Westminster Bridge

Spring 2021

Transport for London
Thomas Page
Heritage status
Grade II*

The Old Westminster Bridge of 1750 designed by Swiss engineer Charles Labelye, was originally funded by a lottery. Or at least, it was supposed to be. Although the funder originally hoped to raise £100,000, in the end the lottery only generated £40,000. This debacle led novelist Henry Fielding to call Westminster the ‘Bridge of Fools’, a reference to the gamblers who sunk money into the state lottery but also to the government at the time who had to put up the rest of the funding.

Fearing the loss of ferry traffic and trade, Westminster Bridge met fierce opposition from the Church, the City and the watermen when it was first proposed. Nevertheless, the completed bridge – with fifteen semi-circular arches in Portland and Purbeck stone – was regarded as a triumph, being the first stone bridge to cross the Thames in 500 years. Many artists were inspired to paint the Old Westminster Bridge, among them Samuel Scott, William Marlow, Canaletto and Claude Monet. The bridge was illuminated at night by 32 oil lamps, which were replaced in 1814 by gas lamps, and subsequently by electric lighting in 1898.

In 1831 the derelict old London Bridge was demolished, which increased the flow of water causing scouring that undermined the foundations of the piers of Westminster Bridge. A Parliamentary Act was passed in 1853, transferring the bridge to the Commissioners of Public Works and allowing a new bridge to be built, with Thomas Page, the Commission’s engineer, appointed to design it. Sir Charles Barry, the architect responsible for re-building the Palace of Westminster after a fire in 1834, was taken on as architectural consultant, so that the bridge would blend in with his new Houses of Parliament. The new bridge opened on Queen Victoria’s 43rd birthday – 24 May 1862 – with a 25-gun salute to honour her 25 years on the throne.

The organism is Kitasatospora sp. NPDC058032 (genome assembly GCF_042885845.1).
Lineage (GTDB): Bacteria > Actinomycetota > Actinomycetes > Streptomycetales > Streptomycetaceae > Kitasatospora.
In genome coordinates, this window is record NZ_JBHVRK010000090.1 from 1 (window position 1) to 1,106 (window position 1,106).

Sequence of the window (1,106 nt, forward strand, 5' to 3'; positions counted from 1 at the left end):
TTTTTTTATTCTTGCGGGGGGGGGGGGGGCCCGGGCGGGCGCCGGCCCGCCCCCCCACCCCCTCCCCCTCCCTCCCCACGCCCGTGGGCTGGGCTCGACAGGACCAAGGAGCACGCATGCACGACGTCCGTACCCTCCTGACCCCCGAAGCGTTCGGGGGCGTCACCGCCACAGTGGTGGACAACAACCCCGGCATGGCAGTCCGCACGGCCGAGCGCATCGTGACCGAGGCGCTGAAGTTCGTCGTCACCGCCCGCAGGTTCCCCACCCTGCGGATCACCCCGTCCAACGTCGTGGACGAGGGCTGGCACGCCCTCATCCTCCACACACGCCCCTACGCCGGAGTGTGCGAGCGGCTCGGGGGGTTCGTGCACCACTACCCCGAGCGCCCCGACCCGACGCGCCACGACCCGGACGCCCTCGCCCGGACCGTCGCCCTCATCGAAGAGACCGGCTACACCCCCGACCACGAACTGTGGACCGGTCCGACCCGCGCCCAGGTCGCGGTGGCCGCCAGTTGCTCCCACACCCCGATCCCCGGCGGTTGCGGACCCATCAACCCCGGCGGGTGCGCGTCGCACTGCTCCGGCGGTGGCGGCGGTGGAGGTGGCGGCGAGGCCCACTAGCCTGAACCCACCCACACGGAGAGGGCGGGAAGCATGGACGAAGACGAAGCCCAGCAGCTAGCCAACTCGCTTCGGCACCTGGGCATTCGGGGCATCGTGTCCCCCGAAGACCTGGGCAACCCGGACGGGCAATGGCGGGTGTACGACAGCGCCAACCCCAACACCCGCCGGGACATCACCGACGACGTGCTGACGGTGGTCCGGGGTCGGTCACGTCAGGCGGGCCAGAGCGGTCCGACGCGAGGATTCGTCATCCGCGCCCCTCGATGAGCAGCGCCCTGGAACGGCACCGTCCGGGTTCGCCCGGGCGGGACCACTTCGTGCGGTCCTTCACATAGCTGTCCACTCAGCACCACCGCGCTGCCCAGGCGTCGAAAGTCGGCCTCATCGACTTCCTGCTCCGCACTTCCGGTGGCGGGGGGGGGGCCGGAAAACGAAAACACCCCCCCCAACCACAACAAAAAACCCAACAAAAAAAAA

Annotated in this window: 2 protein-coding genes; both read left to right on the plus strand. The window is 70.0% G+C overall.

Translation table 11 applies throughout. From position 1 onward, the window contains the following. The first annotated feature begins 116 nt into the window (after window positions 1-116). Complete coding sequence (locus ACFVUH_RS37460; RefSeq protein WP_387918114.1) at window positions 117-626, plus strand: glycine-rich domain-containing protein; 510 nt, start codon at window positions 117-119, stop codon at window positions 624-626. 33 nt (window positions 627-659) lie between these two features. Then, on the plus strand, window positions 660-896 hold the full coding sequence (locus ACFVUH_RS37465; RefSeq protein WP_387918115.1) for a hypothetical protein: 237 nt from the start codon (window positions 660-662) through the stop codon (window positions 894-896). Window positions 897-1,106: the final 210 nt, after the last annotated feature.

At 827 feet long with seven elliptical cast-iron arches and abutments of grey granite, Westminster Bridge has the most arches of all the Thames bridges. The Gothic revival detailing on the cast-iron parapets and spandrels was made to Barry’s designs. The bridge is painted verdant green in homage to the leather seats in the House of Commons, the closest part of the Palace of Westminster to the bridge. A portcullis, the cross of St George, a thistle, a shield and a rose – symbols of parliament and the United Kingdom – appear in the decorative ironwork. The bridge is lit by octagonal lanterns, grouped in threes.

Photo: Martin Dunst

Artist’s Vision

Westminster Bridge is part of the UNESCO World Heritage Site of the Palace of Westminster and is a Grade II listed structure. Leo Villareal’s sequencing for Westminster Bridge is a subtle addition, honouring the bridge’s historically significant design. Westminster Bridge is lit from underneath in soft green tones, complementing the bridge’s characteristic colour and activating the latticework beneath.

Former lighting on Westminster Bridge.

Leo Villareal's Illuminated River artwork on Westminster Bridge.

Image: James Newton.